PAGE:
The Davitt Awards

    Paving the New Road finds itself on the shortlist for this year's Davitt Award amongst the books of some truly stella crime writers.  


Adult fiction (links are to reviews at Fair Dinkum Crime)
Cold Grave (Kathryn Fox, Pan)
Paving the New Road (Sulari Gentill, Pantera Press)
Mad Men, Bad Girls and the Guerilla Knitters Institute (Maggie Groff, Pan)
Walking Shadows (Narrelle M Harris, Clan Destine Press)
Silent Fear (Katherine Howell, Pan)
Silent Valley (Malla Nunn, Macmillan)
Sisters of Mercy (Caroline Overington, Bantam)
The Poet’s Cottage (Josephine Pennicott, Macmillan)

The Children of the King (Sonya Hartnett, Viking)
Moonlight and Ashes (Sophie Masson, Random House)
Truly Tan (Jen Storer, ABC Books)
The Tunnels of Tarcoola (Jennifer Walsh, A&U)

True crime
The Waterlow Killings (Pamela Burton, Victory)
Missing You (Justine Ford, Five Mile Press).


Congratulations fellow listees... I am very honoured to be among you.  I've booked my flights and am so looking forward to a wonderful evening with my Sisters in Crime on the 31st of August, when the winner shall be announced. 

....Just glancing through my previous posts and realise I forgot to mention that I won the Davitt Award last year for A Decline in Prophets.  I'd like to think it was modesty but it's more likely I got distracted and forgot to update my website!

It's a bit late (sorry) but this is what my Davitt looks like!











Catching up

  So...what have I been doing instead of updating my website?  Quite a lot actually... (she says defensively).

Gentlemen Formerly Dressed (Rowland Sinclair 5) has now been edited, and "covered".  All that's left is the final proofing and tweaking, and the manuscript goes off to become a book. The cover (by Luke at Blue Cork) is my favourite yet.   I wish I could post it now...but they'd have to kill me.

I also revised  Escaping Judgement, which was my very first novel, and which has now found it's way to the top (or near the top) of the publication pile.  Revisiting a novel you first wrote so long ago (5 years now) is an interesting process... there were things I just didn't know about the craft back then and things I blanched from wrting directly because I was new and hesitant.  Anyway it's done!

Aside from that I've been attending festivals!  All truly wonderful in their own way.

First off the rank was the Snowy Readers and Writers Festival in Jindabyne.

    IYou can't help but feel important when they put your face on cake! 




Old friends and fellow writers - Jesse Blackadder and Karen Viggers.

    The very warm and charming Sue Pieters Hawke.   


 Murder in the Mountains... Batlow's own Crime Fiction Festival, graced by such literary masters as B.Michael Radburn, Malla Nunn, P. M. Newton, Vikki Petraitis, John M. Green and me!  I live there - they can't not invite me.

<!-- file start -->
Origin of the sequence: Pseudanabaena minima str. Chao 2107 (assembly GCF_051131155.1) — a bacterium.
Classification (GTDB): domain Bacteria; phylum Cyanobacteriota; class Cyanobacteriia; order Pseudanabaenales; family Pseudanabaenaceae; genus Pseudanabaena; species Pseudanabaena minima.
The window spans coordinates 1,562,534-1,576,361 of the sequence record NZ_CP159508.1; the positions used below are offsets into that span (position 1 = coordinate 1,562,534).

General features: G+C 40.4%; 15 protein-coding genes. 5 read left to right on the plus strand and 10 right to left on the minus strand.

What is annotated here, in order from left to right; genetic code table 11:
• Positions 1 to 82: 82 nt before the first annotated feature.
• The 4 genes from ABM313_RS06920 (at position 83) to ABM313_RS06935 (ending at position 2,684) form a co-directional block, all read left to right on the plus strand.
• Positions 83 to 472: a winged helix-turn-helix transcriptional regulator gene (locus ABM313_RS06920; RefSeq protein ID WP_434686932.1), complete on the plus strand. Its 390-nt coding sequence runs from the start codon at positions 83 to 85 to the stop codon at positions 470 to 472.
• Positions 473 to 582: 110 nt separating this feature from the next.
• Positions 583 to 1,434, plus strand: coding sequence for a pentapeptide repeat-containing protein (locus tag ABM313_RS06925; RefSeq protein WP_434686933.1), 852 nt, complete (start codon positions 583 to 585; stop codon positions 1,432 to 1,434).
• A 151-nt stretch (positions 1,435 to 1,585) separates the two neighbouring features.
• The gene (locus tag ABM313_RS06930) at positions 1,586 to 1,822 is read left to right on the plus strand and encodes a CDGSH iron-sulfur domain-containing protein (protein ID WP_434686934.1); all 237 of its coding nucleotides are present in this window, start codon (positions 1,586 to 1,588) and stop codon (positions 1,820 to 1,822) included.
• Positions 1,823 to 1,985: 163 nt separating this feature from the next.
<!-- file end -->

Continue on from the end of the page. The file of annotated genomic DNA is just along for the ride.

Then it was up to Bundaberg (via Brisbane where I caught up with my Dad) for the Bundaberg Writefest.



 Deonie Fiford who has now edited 5 of my books but who I had to go to Bundaberg to meet!


I jumped off the plane from Bundaberg, and hopped on another to Sydney for the Sydney Writers' Festival.  I arrived in time for the ABIA Awards dinner in which my magnificent publishers Pantera Press were shortlisted for Best Small Publisher.   


 And then I immersed myself in literary atmosphere before appearing on a panel on Fantastical Stories with K.B. Hoyle and Kate Forsythe.






   I dropped by the ABC Studios to shoot an author interview for The Bookclub....


...and the Tom Keneally Centre at the Sydney Mechanics School of Arts to speak about The Blood of Wolves.



 And now I'm home... updating... and writing.


I haven't died.....



Once again I have been disgracefully neglectful of this website. I plead in mitigation that I've been writing.  Today is the deadline for the next Rowland Sinclair novel which will be titled Gentlemen Formerly Dressed for release later this year.  I submitted it yesterday!  January and February have been huge months in terms of intense word production... so much so that it feels a little odd not to be writing anything at the moment.

In the meantime, whilst I've had my head in a Rowly manuscript, The Blood of Wolves has been approaching release.  It will be out tomorrow.  The Hero Trilogy is now complete.  I remember so clearly writing the very first sentence of the first book (Chasing Odysseus) some ways it's like yesterday, in others I feel like I've always known Hero and her brothers.